The annual festival, known as Vessantara in other nations, is typically held in the preaching hall or sala of the local temple or wat. It commences in the early morning and continues until midnight. Occurring once a year, the festival spans three complete days, taking place between February and April, during the fourth lunar month.
This year I participated at Ban Hat Hien, Luang Prabang, Laos.
During this three-day celebration, the focus is on the monks who recite the tale of Prince Vessantara, the second-to-last incarnation of Buddha. This lengthy chant consists of a thousand verses and was originally recorded on fourteen sets of palm-leaf manuscripts. The monks recite the entire story in the local language without interruption, in a performance that lasts anywhere from twelve to eighteen hours.
Once upon a time, King Phavet ruled his father’s kingdom with kindness, generously giving away all of his possessions except for a lone elephant. One of his villages, Gadinkha, was suffering from a severe drought that had caused lakes and rivers to dry up. The hungry citizens pleaded with King Phavet for assistance, but all he had to offer was his elephant, which he bestowed upon them. Unfortunately, this gesture did not alleviate their crisis. The villagers grew angry and voiced their grievances to Phavet’s father. This deeply upset the elderly king, who subsequently banished Phavet, his wife Madthii, and their children to the forest.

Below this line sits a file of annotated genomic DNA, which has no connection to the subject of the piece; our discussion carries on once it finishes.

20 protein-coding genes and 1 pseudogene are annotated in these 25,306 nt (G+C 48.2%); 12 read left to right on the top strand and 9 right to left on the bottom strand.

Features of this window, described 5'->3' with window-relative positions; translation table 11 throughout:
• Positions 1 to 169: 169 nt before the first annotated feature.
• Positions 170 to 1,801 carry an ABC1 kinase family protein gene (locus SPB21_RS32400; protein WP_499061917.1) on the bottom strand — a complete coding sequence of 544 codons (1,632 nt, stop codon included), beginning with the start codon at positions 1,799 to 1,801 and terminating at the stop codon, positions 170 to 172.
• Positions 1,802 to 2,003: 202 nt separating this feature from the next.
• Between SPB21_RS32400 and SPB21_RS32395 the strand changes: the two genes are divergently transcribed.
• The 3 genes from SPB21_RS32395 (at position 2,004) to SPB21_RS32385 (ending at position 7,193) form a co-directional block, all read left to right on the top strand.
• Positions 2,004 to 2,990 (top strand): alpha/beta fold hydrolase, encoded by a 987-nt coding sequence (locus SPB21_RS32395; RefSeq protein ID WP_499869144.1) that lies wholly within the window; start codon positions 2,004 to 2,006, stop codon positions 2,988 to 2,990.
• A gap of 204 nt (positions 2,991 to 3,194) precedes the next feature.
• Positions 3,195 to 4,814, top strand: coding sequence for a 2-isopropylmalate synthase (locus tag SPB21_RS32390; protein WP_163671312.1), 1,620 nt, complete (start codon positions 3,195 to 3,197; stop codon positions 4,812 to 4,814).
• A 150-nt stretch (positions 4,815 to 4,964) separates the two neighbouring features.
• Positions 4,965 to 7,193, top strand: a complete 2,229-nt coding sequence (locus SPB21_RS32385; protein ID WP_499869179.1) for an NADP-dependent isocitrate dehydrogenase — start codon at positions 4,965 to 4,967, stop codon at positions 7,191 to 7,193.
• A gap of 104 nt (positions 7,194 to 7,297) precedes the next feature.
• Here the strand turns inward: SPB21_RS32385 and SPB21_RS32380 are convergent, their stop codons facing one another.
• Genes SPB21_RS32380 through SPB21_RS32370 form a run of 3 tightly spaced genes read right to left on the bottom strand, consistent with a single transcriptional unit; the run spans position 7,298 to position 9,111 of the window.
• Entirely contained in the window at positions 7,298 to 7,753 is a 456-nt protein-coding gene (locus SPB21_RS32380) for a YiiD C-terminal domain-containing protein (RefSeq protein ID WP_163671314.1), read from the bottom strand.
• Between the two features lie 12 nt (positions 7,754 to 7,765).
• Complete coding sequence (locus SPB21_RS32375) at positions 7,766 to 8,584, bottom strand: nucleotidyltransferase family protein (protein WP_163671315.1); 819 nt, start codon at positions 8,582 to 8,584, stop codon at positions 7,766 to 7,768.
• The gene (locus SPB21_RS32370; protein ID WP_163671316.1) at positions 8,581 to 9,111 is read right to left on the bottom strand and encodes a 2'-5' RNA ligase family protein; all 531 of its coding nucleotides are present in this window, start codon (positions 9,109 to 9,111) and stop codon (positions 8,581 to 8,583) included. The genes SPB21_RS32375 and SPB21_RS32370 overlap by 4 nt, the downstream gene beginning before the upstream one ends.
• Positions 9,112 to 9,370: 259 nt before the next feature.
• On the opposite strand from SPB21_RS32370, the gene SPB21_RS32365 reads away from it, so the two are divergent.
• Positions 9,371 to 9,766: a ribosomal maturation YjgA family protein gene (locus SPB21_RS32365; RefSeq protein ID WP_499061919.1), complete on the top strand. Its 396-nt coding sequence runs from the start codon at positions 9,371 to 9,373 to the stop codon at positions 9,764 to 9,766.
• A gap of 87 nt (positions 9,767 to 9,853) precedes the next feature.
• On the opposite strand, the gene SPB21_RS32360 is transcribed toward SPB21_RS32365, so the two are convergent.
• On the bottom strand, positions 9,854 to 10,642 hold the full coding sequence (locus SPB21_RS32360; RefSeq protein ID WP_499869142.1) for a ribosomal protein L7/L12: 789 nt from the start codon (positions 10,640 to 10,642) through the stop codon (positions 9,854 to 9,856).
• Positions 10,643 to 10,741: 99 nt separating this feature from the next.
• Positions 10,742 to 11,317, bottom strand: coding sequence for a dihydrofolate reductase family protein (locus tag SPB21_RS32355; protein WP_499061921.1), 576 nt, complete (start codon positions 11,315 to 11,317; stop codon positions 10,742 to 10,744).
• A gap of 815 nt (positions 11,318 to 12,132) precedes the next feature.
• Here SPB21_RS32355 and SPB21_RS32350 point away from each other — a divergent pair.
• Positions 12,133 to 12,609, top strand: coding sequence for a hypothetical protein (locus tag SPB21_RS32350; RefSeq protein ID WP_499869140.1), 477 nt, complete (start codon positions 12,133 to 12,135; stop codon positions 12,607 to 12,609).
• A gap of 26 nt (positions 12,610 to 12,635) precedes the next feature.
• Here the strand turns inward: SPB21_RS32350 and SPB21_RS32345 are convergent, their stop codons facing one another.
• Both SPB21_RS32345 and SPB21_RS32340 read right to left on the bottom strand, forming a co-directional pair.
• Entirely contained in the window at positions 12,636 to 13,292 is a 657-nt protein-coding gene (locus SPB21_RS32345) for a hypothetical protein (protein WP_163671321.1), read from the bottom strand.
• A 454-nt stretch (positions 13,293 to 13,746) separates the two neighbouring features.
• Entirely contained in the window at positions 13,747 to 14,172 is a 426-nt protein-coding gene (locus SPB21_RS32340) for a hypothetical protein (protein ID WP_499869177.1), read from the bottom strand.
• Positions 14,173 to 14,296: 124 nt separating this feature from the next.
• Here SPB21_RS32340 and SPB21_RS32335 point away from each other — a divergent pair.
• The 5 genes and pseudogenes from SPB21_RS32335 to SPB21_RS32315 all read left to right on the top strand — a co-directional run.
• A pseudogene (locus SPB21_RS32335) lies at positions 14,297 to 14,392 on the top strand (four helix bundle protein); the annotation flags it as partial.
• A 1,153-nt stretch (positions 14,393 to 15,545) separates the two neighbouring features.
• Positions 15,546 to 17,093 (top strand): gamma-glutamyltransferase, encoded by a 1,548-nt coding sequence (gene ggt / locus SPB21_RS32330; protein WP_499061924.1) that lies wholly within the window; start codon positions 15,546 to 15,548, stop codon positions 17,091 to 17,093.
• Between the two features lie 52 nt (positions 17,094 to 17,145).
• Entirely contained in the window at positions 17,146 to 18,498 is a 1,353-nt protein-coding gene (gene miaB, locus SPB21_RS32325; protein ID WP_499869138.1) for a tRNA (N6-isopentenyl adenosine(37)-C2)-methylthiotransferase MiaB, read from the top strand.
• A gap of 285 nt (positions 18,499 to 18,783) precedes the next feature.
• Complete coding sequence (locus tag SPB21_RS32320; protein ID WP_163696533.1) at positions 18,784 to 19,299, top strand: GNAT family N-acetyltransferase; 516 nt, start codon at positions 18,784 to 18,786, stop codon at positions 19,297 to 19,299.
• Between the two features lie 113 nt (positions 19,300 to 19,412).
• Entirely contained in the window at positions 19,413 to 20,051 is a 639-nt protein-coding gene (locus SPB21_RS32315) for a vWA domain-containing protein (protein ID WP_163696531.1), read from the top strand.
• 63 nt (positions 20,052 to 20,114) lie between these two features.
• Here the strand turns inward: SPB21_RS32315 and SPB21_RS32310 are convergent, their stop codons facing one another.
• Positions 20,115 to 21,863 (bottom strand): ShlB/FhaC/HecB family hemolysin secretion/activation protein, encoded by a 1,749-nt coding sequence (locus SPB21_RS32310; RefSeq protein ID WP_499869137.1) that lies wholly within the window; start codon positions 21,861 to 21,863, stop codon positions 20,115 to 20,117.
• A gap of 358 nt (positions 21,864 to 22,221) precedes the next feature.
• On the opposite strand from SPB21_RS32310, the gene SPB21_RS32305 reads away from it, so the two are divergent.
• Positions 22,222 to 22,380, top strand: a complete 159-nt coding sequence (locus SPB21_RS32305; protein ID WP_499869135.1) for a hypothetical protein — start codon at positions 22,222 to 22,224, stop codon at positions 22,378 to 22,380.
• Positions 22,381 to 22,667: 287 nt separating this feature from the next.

Phavet’s wife and children were given to the villagers, resulting in rain and bountiful crops. They believed Phavet’s elephant brought them good fortune and convinced the king to bring him back as their king. Phavet married again, had a son, but later became a monk and achieved enlightenment. In Laos, the Boun Pha Vet festival celebrates King Phavet’s life with a parade carrying a painted scroll from the forest through the village to the pagoda.
Upon entering the temple we received a blessing from monks. The morning was spent preparing drinks and food to take to the temple.
Kids were running around, and everyone was grabbing food and sitting down to eat. All were welcome including Rosie (my dog).